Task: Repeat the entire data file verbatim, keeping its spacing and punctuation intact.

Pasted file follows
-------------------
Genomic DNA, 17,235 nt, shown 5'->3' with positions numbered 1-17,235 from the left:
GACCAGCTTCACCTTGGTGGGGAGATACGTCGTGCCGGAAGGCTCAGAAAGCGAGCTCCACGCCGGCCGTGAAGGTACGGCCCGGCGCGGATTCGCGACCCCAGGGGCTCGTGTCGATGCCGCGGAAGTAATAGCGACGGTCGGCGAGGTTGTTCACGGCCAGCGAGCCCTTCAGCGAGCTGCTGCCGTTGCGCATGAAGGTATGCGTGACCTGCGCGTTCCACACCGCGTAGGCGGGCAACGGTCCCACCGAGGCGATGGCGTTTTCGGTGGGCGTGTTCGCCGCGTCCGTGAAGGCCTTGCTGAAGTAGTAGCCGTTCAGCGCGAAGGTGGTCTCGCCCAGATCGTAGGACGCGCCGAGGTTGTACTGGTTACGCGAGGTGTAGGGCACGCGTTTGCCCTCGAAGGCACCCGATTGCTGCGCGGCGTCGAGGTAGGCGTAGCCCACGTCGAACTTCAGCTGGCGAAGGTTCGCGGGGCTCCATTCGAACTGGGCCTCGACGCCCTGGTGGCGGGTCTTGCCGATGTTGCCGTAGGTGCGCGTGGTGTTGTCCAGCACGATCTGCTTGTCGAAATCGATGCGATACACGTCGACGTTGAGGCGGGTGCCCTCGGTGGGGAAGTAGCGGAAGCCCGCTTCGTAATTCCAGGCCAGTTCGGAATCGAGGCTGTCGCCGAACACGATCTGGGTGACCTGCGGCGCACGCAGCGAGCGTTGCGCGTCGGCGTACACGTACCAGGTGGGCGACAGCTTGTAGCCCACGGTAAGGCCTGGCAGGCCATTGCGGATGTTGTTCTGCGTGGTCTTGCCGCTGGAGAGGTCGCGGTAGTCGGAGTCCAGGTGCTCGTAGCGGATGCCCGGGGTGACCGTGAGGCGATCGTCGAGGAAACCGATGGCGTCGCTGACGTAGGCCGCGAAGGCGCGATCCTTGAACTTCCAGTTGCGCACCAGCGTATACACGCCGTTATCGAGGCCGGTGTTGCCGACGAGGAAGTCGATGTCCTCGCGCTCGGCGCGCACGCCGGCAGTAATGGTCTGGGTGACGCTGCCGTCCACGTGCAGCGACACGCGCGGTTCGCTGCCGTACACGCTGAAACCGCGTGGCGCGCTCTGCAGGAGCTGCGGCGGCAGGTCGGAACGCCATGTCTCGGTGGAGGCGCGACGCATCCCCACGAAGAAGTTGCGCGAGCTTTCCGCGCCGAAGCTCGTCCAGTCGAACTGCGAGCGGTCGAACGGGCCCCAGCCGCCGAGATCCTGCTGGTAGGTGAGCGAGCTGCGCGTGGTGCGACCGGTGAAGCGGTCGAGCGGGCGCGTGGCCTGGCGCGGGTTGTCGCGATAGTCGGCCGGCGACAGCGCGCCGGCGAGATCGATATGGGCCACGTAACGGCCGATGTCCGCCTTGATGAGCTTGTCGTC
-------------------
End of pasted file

Genomic DNA, 17,235 nt, shown 5'->3' with positions numbered 1-17,235 from the left:
GACCAGCTTCACCTTGGTGGGGAGATACGTCGTGCCGGAAGGCTCAGAAAGCGAGCTCCACGCCGGCCGTGAAGGTACGGCCCGGCGCGGATTCGCGACCCCAGGGGCTCGTGTCGATGCCGCGGAAGTAATAGCGACGGTCGGCGAGGTTGTTCACGGCCAGCGAGCCCTTCAGCGAGCTGCTGCCGTTGCGCATGAAGGTATGCGTGACCTGCGCGTTCCACACCGCGTAGGCGGGCAACGGTCCCACCGAGGCGATGGCGTTTTCGGTGGGCGTGTTCGCCGCGTCCGTGAAGGCCTTGCTGAAGTAGTAGCCGTTCAGCGCGAAGGTGGTCTCGCCCAGATCGTAGGACGCGCCGAGGTTGTACTGGTTACGCGAGGTGTAGGGCACGCGTTTGCCCTCGAAGGCACCCGATTGCTGCGCGGCGTCGAGGTAGGCGTAGCCCACGTCGAACTTCAGCTGGCGAAGGTTCGCGGGGCTCCATTCGAACTGGGCCTCGACGCCCTGGTGGCGGGTCTTGCCGATGTTGCCGTAGGTGCGCGTGGTGTTGTCCAGCACGATCTGCTTGTCGAAATCGATGCGATACACGTCGACGTTGAGGCGGGTGCCCTCGGTGGGGAAGTAGCGGAAGCCCGCTTCGTAATTCCAGGCCAGTTCGGAATCGAGGCTGTCGCCGAACACGATCTGGGTGACCTGCGGCGCACGCAGCGAGCGTTGCGCGTCGGCGTACACGTACCAGGTGGGCGACAGCTTGTAGCCCACGGTAAGGCCTGGCAGGCCATTGCGGATGTTGTTCTGCGTGGTCTTGCCGCTGGAGAGGTCGCGGTAGTCGGAGTCCAGGTGCTCGTAGCGGATGCCCGGGGTGACCGTGAGGCGATCGTCGAGGAAACCGATGGCGTCGCTGACGTAGGCCGCGAAGGCGCGATCCTTGAACTTCCAGTTGCGCACCAGCGTATACACGCCGTTATCGAGGCCGGTGTTGCCGACGAGGAAGTCGATGTCCTCGCGCTCGGCGCGCACGCCGGCAGTAATGGTCTGGGTGACGCTGCCGTCCACGTGCAGCGACACGCGCGGTTCGCTGCCGTACACGCTGAAACCGCGTGGCGCGCTCTGCAGGAGCTGCGGCGGCAGGTCGGAACGCCATGTCTCGGTGGAGGCGCGACGCATCCCCACGAAGAAGTTGCGCGAGCTTTCCGCGCCGAAGCTCGTCCAGTCGAACTGCGAGCGGTCGAACGGGCCCCAGCCGCCGAGATCCTGCTGGTAGGTGAGCGAGCTGCGCGTGGTGCGACCGGTGAAGCGGTCGAGCGGGCGCGTGGCCTGGCGCGGGTTGTCGCGATAGTCGGCCGGCGACAGCGCGCCGGCGAGATCGATATGGGCCACGTAACGGCCGATGTCCGCCTTGATGAGCTTGTCGTC